A boss has the title but a leader has the people


  • The focus

For a boss the end objective is profit, a boss is interested more about the outcome not the process.
On the other hand, a leader is focused on changing people and the organization, the leader will be more interested in the process and the people behind it.

  • The driving force

For the boss, the motivation stems from the focus on standards. The boss’ attempt to control and to motivate the workforce is about rewards and punishments.
The leader is driven by the values they hold dear. The leader emphasizes inspiration as a motivational tool.

  • The approach to work and objectives

A boss approaches work in an administrative fashion. To ensure the end objectives are achieved. The boss takes a dominating approach to work, expecting the subordinates to follow his or her instructions as strictly as possible. A boss would have outlined a plan and accepted certain processes, which he or she will anticipate the subordinates to follow. Being a boss doesn’t mean you need to be the toughest or the meanest to bully people into submission. Furthermore, the boss doesn’t show or guide during the process. The instructions are meant to be so clear and the subordinates properly qualified in order to guarantee the proper implementation.
The approach is rather different with a leader. A leader approaches the work through innovation and collaboration. The leader is not there to tell the subordinates how a task should be performed. Instead, the leader might ask the subordinate to be part of coming up with a new idea. This doesn’t necessarily mean the leader wouldn’t be the only person to set the objectives, but rather the leader is not fully aware of the processes. The leader will show how things might be done, instead of stating his or her way is to proven method to use.

  • The source of authority

The boss gets his or her authority from the position. The authority comes from external sources, such as the title and the position, not in any real capability or the boss’ inner ability to influence the subordinates.The authority is also not reinforced or provided to the boss by the subordinates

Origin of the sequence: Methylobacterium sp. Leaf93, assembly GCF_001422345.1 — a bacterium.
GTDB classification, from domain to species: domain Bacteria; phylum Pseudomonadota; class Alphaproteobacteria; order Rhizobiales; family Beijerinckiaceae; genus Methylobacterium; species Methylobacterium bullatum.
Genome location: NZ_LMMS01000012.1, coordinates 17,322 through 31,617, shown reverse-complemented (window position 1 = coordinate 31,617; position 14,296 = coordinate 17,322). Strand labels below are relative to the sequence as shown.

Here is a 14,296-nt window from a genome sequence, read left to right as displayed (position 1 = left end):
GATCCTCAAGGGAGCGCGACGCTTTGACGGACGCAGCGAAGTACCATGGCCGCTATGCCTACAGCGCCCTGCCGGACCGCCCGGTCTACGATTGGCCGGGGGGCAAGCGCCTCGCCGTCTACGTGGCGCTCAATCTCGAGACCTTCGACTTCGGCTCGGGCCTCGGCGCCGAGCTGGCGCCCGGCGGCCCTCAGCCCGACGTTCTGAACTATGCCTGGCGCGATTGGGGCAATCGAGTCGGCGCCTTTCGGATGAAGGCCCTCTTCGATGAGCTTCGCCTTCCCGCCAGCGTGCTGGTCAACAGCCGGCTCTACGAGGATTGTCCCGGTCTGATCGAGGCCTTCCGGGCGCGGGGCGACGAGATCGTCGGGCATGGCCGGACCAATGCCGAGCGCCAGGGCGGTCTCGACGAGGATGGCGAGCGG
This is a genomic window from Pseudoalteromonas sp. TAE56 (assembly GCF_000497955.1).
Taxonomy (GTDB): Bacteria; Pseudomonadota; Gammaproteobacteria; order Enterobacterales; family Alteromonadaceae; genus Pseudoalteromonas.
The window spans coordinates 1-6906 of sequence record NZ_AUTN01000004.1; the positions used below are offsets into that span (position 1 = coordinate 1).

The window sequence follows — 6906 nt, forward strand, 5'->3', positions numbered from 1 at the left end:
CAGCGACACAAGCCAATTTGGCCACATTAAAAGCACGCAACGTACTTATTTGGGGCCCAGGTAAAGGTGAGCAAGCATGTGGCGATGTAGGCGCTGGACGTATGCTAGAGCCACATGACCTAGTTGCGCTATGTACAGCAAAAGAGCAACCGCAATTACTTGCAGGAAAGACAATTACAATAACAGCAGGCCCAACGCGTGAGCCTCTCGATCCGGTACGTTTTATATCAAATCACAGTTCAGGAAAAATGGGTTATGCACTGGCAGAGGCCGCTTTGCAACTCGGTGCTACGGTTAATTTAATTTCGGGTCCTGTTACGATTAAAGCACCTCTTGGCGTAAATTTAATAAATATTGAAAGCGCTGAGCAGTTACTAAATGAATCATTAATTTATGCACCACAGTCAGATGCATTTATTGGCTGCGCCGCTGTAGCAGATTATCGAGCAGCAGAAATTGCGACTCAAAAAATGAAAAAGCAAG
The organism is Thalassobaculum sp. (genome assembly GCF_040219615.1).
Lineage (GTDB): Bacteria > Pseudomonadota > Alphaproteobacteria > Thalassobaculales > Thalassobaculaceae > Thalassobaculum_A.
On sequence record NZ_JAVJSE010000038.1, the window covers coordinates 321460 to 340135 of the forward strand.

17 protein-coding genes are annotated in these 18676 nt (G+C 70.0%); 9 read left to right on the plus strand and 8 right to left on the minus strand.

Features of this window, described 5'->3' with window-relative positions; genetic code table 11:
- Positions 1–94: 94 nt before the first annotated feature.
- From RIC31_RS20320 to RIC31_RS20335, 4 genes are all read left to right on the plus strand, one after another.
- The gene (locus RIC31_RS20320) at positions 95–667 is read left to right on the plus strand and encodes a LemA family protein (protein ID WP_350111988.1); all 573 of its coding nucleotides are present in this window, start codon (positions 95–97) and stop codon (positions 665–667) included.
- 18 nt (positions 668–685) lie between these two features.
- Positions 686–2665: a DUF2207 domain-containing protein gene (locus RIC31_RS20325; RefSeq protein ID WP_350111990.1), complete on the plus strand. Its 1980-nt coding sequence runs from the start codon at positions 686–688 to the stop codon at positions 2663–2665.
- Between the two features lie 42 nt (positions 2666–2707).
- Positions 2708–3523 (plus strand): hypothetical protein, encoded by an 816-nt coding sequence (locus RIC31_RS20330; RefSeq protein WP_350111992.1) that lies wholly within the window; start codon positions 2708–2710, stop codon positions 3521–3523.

On the other hand, a leader receives his or her authority from an internal place. In fact, a title doesn’t make anyone a leader and you can show leadership even if you are lower in the workplace hierarchy. A leader has authority over subordinates because the subordinates hand it to him or her.
Authority might not seem as important to a leader than to a boss, but you can’t perform in either of these roles without clear authority.

  • The way to communicate and delegate

The communication style is often commanding and telling in nature. A boss uses communication as a way to delegate tasks and responsibilities among his or her subordinates. .
A leader’s style to communicate is much more participatory, no matter how much power in decision making the leader has. A leader will be interested in the opinion of the subordinate and generally, focuses on ensuring communication is based on discussion. Collaboration and feedback are typically the building blocks of a leader’s communication style.

  • The level of accountability

A boss delegates responsibility and therefore, places accountability on the shoulders of the person performing the specific tasks. The emphasis is on having someone accountable for the failure, not so much the understanding of what went wrong.
But for a leader, the full accountability is on the leader’s shoulders. The ethos of learning from mistakes is at the heart of the leader’s strategy. Accountability for a leader means admitting mistakes, but not dwelling on them. Perhaps most importantly, a leader is not afraid of being told how he or she can improve. As mentioned earlier, a leader will self-reflect and listen to criticism rather than just give it.

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